Drill It with a Dremel: How to Drill through Just about Any Natural or Recycled Material Using a High-Speed Rotary Tool

drilling a seashell with a Dremel

Use a regular drill bit to drill through the following materials:

  • drilling through fused plastic beads with a Dremelwood, including salvaged wood, reclaimed wood, and driftwood
  • books and game boards
  • some seashells (other seashells are too hard to use with a regular drill bit–test one to see)
  • most types of plastic, including fused plastics and plastic toys and game pieces
  • thin metals, including aluminum cans and bottle caps
  • vinyl, such as record albums
This drill bit won’t cut through glass, ceramics, rock, or most metals.

It requires no extra effort to use a regular drill bit with a Dremel–drill just the way that you would with a typical power drill. You can alter the speed at which the drill bit rotates, however; some harder objects, such as bottle caps, will require a very fast speed of rotation to drill through, while the softer materials, such as paper and wood, will begin to burn if you make the speed of rotation too high, and the plastic will begin to melt.

ย Use a glass drilling bit to cut through the following materials:

  • drilling through Fiestaware and rocks with a Dremelglass, including wine bottles, Mason jars, microscope slides, window glass, and sea glass
  • ceramics, such as pottery and plates
  • ย rocks
This bit must be lubricated with the oil that comes with the bit; without lubrication, the bit will cause too much friction against a brittle object and shatter it. Lack of lubrication will also quickly wear down the bit, which you don’t want, because it’s pricey!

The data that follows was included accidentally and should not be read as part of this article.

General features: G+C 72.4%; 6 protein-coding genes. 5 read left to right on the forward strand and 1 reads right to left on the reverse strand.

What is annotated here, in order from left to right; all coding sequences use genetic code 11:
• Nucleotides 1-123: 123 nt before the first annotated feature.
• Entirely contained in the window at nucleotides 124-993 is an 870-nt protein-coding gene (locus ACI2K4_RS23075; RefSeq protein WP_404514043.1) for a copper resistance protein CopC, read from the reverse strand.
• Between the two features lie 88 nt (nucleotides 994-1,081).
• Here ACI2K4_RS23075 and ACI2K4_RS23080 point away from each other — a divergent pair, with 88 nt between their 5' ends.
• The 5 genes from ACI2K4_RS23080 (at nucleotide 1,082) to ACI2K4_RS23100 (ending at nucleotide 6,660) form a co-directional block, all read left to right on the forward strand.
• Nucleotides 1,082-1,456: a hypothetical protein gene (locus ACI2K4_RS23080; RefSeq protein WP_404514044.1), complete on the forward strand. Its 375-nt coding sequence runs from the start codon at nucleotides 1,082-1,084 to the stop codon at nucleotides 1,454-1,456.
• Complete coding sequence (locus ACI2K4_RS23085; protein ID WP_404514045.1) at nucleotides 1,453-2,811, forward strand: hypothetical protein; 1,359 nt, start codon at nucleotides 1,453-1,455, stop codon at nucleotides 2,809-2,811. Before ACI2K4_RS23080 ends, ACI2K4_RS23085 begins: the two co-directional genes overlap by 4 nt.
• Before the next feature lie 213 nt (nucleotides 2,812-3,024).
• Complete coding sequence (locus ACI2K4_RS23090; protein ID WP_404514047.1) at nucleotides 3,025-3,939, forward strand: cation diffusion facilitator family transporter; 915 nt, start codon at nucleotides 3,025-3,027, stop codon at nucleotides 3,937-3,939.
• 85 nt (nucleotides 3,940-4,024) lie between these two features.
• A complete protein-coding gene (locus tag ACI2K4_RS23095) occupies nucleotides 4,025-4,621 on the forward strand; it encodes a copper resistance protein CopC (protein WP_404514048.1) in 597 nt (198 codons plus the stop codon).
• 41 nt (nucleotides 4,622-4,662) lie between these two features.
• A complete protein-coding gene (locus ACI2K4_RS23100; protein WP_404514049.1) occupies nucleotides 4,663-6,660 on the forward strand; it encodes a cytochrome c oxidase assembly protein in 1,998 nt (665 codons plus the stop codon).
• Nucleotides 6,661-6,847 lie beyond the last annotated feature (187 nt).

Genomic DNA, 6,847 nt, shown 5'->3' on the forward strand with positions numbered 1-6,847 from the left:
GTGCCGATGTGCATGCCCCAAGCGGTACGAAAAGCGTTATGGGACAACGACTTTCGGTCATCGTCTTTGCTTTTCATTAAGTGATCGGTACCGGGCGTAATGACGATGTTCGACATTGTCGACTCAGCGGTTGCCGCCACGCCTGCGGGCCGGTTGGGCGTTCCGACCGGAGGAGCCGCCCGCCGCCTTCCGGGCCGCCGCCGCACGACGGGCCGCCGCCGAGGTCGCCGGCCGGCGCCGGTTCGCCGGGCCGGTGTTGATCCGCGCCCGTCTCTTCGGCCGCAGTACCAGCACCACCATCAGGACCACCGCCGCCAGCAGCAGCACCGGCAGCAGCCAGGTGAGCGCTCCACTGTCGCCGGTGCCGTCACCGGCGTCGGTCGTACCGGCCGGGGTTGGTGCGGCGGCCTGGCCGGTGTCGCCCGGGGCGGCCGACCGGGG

So now that I’ve exposed how I spent my weekend thinking up weird things to drill through, it’s confession time for YOU–what’s the weirdest object that you’ve ever drilled through for a project?

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2 thoughts on “Drill It with a Dremel: How to Drill through Just about Any Natural or Recycled Material Using a High-Speed Rotary Tool”

    1. If you have a Dremel, a sewing machine, or a camera, your loved ones are set for all future gift-giving occasions–my family knows that for birthdays and Christmas, what I REALLY want are specialty bits for my Dremel, specialty feet for my sewing machine, and weird lenses for my camera… and, of course, power tools.

      This Christmas, I’m asking Santa for a wood chipper and a bench grinder.

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